This can be completed through the DRILL EDITOR by adding players from the All Players section to the Drill Players section. Once the relevant players are selected, click SAVE to apply your changes (average time to apply 20 five-minute segment drills to 13 players is <30 seconds).
Figure 3. Example metric chart in Sonra showing the distance per minute covered by a single player across five-minute time periods (excluding HT).
Once the five-minute segments have been applied to all relevant players, the data can either be viewed within Sonra or be exported to a spreadsheet programme such as Microsoft Excel for further analysis and visualisation.
To do this, simply ensure that you have your preferred session and players selected then navigate to the EXPORT DATA button. From here, you can decide whether to use a default csv or a user-created template.
Lastly, select the drills you would like to export and hit GENERATE. Once the export is complete, the data can be manipulated for reporting.
An example report could be looking at the total distance each player achieved in each five-minute segment (Figure 3).
The information portrayed in Figure 3 can provide coaches with an intensity timeline over a period of the game through conditional formatting of each cell; yellow – low intensity, green – moderate intensity, red – high intensity.
The intensity thresholds would be at the practitioner’s discretion and could be applied as absolute or relative.
It would be advised to collect data for several matches in order to understand what a low, moderate and high intensity period consists of for a selected metric.
Figure 4. Example segment report showing the total distance covered by each player in five-minute time periods.
This report can give details on game intensity for each player/the whole squad for specific time periods. The report could also be used to identify long durations of high intensity activity without recovery periods which could be useful for coaches when planning recovery sessions on days following a game.
The report could also be used to identify a player’s work rate during key moments of a game, or whilst implementing a particular tactic.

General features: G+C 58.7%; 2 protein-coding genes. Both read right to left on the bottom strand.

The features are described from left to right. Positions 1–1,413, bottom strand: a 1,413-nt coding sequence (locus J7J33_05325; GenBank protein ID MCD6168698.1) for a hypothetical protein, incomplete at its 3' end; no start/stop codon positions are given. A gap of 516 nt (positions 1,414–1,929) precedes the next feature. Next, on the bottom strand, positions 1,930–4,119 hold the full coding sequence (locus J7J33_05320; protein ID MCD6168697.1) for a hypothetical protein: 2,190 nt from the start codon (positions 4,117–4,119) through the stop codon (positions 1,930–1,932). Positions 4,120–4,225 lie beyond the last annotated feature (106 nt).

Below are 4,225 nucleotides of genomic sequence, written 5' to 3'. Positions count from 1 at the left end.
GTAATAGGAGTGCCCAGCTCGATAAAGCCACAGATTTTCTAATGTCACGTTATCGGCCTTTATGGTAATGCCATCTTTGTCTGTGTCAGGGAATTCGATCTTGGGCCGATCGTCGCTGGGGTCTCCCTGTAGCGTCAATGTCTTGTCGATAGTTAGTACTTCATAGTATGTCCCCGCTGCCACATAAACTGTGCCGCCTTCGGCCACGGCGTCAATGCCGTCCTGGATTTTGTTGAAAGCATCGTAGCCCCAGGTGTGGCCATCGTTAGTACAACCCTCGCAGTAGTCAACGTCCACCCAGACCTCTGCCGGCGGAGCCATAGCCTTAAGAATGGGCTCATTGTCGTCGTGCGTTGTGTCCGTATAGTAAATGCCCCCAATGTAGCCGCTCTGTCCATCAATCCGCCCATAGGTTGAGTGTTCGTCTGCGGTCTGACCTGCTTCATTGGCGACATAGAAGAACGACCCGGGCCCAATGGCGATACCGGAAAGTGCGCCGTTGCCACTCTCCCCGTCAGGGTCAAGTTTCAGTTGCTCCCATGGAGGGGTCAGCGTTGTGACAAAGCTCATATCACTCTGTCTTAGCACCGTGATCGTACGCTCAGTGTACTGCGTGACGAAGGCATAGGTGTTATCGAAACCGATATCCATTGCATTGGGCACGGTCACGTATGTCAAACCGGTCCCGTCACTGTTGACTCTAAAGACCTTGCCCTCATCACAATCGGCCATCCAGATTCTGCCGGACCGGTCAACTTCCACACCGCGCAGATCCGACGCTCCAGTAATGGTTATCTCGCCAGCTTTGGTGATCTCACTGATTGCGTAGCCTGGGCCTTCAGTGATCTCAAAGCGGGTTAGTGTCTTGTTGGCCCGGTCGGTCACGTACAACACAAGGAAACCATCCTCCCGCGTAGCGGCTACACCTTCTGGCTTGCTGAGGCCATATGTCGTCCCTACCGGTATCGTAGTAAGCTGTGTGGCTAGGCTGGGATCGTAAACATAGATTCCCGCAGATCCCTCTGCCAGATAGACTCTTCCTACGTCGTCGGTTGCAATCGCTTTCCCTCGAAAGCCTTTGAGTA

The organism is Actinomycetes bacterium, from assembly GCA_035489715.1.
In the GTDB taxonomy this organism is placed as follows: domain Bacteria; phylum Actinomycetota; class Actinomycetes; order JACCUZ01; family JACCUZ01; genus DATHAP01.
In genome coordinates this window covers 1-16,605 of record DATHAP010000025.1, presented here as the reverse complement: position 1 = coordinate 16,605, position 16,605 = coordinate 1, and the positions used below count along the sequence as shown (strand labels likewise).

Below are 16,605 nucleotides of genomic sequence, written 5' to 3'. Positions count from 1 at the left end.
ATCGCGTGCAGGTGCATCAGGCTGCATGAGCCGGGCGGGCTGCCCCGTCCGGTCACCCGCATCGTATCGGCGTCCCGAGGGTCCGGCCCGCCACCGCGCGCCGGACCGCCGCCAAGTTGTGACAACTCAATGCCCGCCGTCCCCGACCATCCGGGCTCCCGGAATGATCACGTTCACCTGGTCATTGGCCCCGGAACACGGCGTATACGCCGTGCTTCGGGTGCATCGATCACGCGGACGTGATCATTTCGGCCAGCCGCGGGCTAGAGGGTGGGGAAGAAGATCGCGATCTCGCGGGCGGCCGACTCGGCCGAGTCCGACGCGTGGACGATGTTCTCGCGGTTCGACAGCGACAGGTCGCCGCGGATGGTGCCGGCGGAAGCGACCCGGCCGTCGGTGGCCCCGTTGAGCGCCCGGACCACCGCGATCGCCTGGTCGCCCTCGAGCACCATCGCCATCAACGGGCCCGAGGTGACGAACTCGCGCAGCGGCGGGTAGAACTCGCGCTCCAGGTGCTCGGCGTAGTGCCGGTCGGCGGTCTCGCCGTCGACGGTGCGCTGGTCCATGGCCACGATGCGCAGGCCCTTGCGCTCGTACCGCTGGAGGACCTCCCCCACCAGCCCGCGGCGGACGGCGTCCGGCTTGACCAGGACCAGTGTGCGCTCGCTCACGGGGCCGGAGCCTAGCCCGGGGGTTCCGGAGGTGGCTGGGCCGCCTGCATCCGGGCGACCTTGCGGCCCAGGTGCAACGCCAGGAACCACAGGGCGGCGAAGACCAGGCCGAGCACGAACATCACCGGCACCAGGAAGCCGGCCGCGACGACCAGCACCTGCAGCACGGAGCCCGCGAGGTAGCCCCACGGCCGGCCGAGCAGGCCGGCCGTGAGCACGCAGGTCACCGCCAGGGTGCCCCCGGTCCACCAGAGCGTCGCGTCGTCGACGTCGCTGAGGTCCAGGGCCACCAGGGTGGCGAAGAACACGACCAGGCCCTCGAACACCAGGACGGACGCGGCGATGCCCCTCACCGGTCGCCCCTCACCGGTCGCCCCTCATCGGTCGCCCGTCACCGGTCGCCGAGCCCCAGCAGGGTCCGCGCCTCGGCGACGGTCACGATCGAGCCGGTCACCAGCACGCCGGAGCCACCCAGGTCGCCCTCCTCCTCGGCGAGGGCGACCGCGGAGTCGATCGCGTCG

An example game scenario of this could be if a team is losing a game and the coach has decided to run a high press in the last 20 minutes to try and win possession quickly.
Viewing the segmented time periods for metrics such as acceleration, sprints, high speed running or high metabolic load distance (HMLD) could identify how hard the attacking players worked in the last 20 minutes.
Being able to view the information shown in Figure 3 in real time may be beneficial, especially in sports that allow rolling substitutions such as Hockey, Ice Hockey, American Football and Basketball.
Viewing this data live could help inform coaches of when players have undergone long durations of high intensity activities without sufficient recovery time which could encourage a tactical change.
An example of this could be viewing time segments of HMLD in basketball, or collision load in American football. A potential future development for STATSports’ real-time tracking system may be to implement this type of analysis.
- Bradley, P. S., Sheldon, W., Wooster, B., Olsen, P., Boanas, P., & Krustrup, P. (2009). High-intensity running in English FA Premier League football matches. Journal of Sports Sciences, 27(2), 159-168.
- Akenhead, R., Hayes, P. R., Thompson, K. G., & French, D. (2013). Diminutions of acceleration and deceleration output during professional football match play. Journal of Science and Medicine in Sport, 16(6), 556-561.